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Hilary Jones

missionary, parish priest, and religious educator, was born in Senegal on 16 April 1814, the same day that Napoleon Bonaparte left France for exile on the Island of Elba. Two years later Britain ended its occupation of Senegal and returned the fortified island territories of Gorée and Saint-Louis to France. The island of Saint-Louis du Sénégal, founded by France in 1659 as a strategic site in the period of the trans-Atlantic slave trade, gained a reputation as a cosmopolitan Atlantic port city shaped by patterns of intermarriage between African women (Signares) and European administrators, merchants, and soldiers. The son of Marie Monté, a “free mulâtresse,” and Pierre Boilat, member of the merchant marines, David Boilat came from the small but growing class of mixed race inhabitants who closely identified with the Catholic Church and sought the privileges of French education despite their relative isolation from French culture.

In 1816 ...

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Jeremy Rich

Gabonese Roman Catholic priest and scholar, was born on 19 June 1871 in Libreville in present-day Gabon to Robert Bruce Napoleon Walker and Agnourogoulé Ikoutou. Ikoutou was a female Mpongwe entrepreneur. R. B. N. Walker was an English resident of Gabon. Raponda Walker’s father, an amateur scholar and trader, took him to England for several years in the mid-1870s. After the boy returned to Libreville by 1877, his Mpongwe mother raised him. He had already learned some English, French, and Omyènè, the dominant language of the Gabonese coast and the commercial lingua franca of the entire colony, before the age of ten. Raponda Walker was so inspired by his Catholic missionary teachers that he chose in 1886 to enter the seminary and to become ordained His mother opposed his decision to become a priest on the grounds he would not be able to form his own family Although ...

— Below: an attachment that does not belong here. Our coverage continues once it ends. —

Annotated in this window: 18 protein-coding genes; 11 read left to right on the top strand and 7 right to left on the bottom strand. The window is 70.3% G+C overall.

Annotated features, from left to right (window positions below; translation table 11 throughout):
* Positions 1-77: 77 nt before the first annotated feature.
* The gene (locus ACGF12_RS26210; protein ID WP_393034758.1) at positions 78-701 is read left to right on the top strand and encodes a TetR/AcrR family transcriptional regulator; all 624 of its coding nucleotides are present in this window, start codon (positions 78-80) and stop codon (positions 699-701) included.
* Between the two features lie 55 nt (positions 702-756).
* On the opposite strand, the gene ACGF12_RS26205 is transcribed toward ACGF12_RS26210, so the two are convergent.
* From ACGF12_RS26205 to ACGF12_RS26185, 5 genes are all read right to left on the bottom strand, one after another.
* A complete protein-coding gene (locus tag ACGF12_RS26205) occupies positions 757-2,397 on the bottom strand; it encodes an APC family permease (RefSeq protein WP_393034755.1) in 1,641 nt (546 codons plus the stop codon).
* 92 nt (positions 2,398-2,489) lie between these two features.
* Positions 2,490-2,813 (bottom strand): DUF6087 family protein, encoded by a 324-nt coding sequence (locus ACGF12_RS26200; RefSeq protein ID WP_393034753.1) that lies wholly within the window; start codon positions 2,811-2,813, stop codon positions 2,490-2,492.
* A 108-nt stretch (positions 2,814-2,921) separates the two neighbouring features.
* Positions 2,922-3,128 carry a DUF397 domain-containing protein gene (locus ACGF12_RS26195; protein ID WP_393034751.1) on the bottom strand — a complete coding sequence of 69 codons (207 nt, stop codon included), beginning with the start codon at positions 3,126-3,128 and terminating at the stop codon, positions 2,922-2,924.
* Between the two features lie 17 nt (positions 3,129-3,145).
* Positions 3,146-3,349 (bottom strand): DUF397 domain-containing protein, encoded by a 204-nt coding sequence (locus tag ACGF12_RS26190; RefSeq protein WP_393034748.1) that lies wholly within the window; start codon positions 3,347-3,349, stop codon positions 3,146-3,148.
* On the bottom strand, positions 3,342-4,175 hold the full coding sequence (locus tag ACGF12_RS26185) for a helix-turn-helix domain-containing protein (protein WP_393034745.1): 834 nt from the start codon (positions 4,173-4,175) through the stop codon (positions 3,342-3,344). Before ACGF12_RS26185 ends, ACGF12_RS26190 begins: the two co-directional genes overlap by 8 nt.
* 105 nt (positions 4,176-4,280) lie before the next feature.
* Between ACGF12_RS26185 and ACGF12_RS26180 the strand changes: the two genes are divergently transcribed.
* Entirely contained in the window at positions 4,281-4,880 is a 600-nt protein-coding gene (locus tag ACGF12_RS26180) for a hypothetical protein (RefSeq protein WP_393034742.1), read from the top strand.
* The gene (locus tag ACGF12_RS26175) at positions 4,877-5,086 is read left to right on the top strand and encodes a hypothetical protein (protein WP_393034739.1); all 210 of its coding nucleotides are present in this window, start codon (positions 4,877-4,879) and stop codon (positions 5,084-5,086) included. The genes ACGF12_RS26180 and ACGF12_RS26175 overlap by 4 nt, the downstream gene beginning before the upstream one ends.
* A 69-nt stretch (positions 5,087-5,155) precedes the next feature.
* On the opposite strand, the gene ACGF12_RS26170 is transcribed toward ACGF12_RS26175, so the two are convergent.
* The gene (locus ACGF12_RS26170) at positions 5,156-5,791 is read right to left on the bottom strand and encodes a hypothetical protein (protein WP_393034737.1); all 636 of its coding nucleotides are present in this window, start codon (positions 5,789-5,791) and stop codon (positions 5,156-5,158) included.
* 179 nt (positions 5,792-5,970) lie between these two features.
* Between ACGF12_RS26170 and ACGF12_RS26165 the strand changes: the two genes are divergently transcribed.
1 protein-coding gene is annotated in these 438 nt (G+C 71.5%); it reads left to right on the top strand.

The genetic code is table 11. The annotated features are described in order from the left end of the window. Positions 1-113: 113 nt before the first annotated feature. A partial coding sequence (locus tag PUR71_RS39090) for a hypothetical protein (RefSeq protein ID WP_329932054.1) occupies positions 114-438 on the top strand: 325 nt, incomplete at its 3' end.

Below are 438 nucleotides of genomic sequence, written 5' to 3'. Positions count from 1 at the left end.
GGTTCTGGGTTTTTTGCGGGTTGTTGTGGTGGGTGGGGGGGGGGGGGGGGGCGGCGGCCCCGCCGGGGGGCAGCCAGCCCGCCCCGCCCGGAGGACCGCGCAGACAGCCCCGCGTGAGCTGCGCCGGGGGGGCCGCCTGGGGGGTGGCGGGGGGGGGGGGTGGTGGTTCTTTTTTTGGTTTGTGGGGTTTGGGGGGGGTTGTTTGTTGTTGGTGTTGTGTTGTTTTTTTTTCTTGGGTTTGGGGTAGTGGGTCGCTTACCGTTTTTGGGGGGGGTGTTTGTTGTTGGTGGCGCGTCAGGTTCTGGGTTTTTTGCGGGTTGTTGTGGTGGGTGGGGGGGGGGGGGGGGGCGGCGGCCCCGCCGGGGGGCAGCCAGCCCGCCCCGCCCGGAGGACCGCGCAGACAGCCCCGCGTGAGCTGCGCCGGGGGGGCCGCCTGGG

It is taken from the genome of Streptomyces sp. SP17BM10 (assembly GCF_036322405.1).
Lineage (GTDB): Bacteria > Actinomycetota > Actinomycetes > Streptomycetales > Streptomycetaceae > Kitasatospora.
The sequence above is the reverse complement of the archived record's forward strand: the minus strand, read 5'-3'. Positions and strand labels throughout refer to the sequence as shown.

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Jeremy Rich

missionary and philosopher, was born Frans Tempels on 18 February 1906 in Berlaar, a town located in the Anvers province of Belgium. After completing his primary and secondary education in Belgium, Tempels decided to become a priest. He began his seminary training at Thielt, Belgium, with the Catholic order of the Franciscan Minor Friars on 17 September 1924, and was ordained a priest on 15 August 1930. For three years he served as a priest in Belgium, but then was assigned to work as a missionary in the Democratic Republic of Congo (then the Belgian Congo). On 3 November 1933 Tempels left for a three week voyage to Diolo a town in the diocese of Kamina located in the southern province of Katanga He initially expected the Congolese people to obey listen and stay quiet Despite his thoroughly ethnocentric views at the beginning of his missionary ...